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April 2004

Sensing and sensibility

Taking RFID to the next level

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A Sentient Environment - knows precisely what happens to objects in its vicinity. It is designed to ensure that goods are not only in a specific location, but in a specific condition.

by Jamie Beckett

Radio tags similar to those now commonly used in employee ID badges could soon turn up on everything from cases of semiconductors to soap to fine wines as more and more businesses look to the tags as a possible replacement for the now-ubiquitous bar codes.

Known as RFID, or radio frequency identification, the tags give businesses the ability to automatically track, in real time, a product from the manufacturing plant all the way to the cash register. The result could be better inventory control, lower supply-chain costs and better product availability for customers.

HP, which is rolling out its first RFID-ready products as part of a Wal-Mart trial, already is a leader in using and understanding the technology. The company uses RFID within its own supply chain, provides RFID services to customers and is part of a global effort to establish RFID standards.

Now a team from HP Labs is taking the technology even further.

Richer, more accurate data

Researchers are combining the object-tracking abilities of RFID with sensors that capture video images, determine location or measure environmental factors like temperature or humidity into a powerful infrastructure they call Sentient Environments.

The goal: to allow businesses to track items continuously, securely and wirelessly, providing a richer, more accurate picture of objects, whether these are servers in a data center, cases of soap in a warehouse or suitcases in an airport.

"What you want to do is certify electronically if your goods are secure -- not only when they’re in range of an RFID reader, but all of the time," says Salil Pradhan, HP’s chief technologist for RFID and leader of the related research program at HP Labs.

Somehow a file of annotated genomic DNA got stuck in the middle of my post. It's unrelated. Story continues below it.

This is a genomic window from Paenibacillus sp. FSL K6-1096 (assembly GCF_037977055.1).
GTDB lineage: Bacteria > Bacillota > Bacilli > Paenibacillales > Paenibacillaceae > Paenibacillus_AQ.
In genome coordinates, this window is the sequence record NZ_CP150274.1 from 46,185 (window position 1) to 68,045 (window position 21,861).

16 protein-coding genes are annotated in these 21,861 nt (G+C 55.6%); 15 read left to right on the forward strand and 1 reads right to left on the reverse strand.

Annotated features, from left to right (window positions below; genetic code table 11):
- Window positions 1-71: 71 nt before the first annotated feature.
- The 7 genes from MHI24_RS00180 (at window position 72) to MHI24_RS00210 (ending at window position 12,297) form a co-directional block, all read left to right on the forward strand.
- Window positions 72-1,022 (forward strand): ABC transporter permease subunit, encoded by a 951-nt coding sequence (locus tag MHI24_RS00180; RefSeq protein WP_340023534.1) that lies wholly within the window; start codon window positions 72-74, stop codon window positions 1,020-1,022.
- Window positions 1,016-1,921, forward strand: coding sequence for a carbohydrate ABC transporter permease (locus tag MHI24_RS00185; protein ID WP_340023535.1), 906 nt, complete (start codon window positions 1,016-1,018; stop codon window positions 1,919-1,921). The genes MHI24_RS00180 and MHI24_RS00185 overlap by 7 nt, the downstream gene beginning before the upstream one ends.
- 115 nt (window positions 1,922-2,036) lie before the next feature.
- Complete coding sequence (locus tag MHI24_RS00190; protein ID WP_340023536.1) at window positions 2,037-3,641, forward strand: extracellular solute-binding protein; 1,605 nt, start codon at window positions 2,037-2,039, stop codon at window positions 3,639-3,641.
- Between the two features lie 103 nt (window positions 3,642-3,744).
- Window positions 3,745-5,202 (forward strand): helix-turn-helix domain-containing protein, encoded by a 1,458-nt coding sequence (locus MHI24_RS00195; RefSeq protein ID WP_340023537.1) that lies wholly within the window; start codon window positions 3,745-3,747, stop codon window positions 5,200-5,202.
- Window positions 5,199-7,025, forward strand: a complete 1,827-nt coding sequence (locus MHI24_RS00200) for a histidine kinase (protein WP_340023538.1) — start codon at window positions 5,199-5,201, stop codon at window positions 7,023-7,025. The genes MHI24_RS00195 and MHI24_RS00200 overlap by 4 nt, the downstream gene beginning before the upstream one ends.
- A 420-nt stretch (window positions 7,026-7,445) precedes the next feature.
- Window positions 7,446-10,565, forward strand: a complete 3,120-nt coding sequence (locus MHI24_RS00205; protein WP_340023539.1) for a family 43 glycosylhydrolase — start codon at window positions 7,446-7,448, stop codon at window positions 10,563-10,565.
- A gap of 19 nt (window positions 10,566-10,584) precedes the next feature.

Keeping goods secure

A Sentient Environment – that is, "responsive or conscious of sensed impressions" -- knows precisely what happens to objects in its vicinity. It is designed to ensure that goods are not only in a specific location, but in a specific condition.

If a shipment of seafood is spoiled, for instance, the manufacturer or distributor can determine where and when the refrigeration system failed. Similarly, a computer manufacturer could certify that the laptops it’s shipped haven’t been stolen or replaced with inferior counterfeits, or that none of the items are “grey market” goods -- branded products diverted from normal or authorized distribution channels.

Sentient Environments also could play a role in national security, enabling government agencies to determine with certainty whether goods have been tampered with or contaminated, and if so, where the security breach occurred. The technology might, for example, be used as part of the U.S. government's port security initiative, which requires that all cargo containers are monitored.

The sensor network

Gathering all that information requires more sensors. Although existing sensor deployments (including RFID) can potentially collect more data, they are hard to configure and more prone to failure. Failure in one RFID reader can bring down the entire system.